President Obama is considering overriding a congressional ban on bringing Guantanamo prisoners to the US in an effort to close the Cuban prison, the Wall Street Journal reports. Lawmakers are strongly against the move, which "would ignite a political firestorm, even if it's the best resolution for the Guantanamo problem," a law professor explains. You might recall that a previous use of executive power could soon see the president sued. But White House officials say Obama is "unwavering in his commitment" to move Gitmo's 149 inmates and close the prison's doors, something the president apparently sees as key to his legacy. What will Obama do? Well, he has two options, the Journal points out.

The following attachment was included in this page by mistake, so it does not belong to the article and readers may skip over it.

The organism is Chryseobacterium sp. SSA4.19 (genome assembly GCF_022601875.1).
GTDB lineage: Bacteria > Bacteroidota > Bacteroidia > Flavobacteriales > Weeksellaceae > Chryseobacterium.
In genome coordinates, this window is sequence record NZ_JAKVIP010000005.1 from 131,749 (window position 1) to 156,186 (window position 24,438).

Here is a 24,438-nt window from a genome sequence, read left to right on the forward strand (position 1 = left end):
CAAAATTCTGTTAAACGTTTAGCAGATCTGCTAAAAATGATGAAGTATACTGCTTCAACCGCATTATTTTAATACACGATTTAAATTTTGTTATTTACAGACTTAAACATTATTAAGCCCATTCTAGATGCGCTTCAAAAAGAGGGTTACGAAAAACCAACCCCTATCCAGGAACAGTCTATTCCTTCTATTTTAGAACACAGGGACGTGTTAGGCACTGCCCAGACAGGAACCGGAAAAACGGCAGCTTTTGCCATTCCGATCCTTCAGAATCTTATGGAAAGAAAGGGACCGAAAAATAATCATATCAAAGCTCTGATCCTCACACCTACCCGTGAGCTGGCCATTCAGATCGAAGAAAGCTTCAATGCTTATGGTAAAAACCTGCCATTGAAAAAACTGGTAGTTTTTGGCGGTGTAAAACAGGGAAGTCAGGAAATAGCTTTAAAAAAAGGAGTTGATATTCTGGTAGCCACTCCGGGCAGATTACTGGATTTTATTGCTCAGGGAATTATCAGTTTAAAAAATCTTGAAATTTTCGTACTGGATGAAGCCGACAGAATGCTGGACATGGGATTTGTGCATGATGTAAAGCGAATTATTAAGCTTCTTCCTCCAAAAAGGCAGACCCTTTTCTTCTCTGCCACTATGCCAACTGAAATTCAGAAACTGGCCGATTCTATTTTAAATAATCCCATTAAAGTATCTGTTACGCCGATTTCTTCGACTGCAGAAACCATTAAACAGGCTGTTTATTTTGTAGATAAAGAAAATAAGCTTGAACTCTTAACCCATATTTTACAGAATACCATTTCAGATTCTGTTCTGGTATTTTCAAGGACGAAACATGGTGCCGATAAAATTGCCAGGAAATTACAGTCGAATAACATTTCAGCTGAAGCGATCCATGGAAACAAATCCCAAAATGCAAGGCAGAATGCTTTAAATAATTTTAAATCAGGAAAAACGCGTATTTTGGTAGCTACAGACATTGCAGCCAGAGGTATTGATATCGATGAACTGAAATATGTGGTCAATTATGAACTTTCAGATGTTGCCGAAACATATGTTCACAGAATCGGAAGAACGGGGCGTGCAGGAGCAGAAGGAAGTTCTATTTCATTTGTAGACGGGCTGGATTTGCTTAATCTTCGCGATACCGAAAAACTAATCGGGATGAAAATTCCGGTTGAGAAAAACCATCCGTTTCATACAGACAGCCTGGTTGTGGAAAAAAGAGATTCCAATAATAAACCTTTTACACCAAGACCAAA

One: He vetoes the National Defense Authorization Act, which includes the ban on transferring detainees to the US, after the midterm elections. Two: He signs the bill but argues the ban infringes on his powers as commander in chief. While officials won't say to which US facilities the prisoners would shift—the Journal reports Charleston's military brig seems likely—Obama will likely lessen the blow by moving some of the 79 detainees cleared for transfer to places outside the US; Estonia, for example, has already agreed to accept one prisoner, and other European countries are willing. That isn't likely to please many, however. The most recent Gallup poll on the issue finds 66% of Americans want Guantanamo to stay open. (Read more Barack Obama stories.)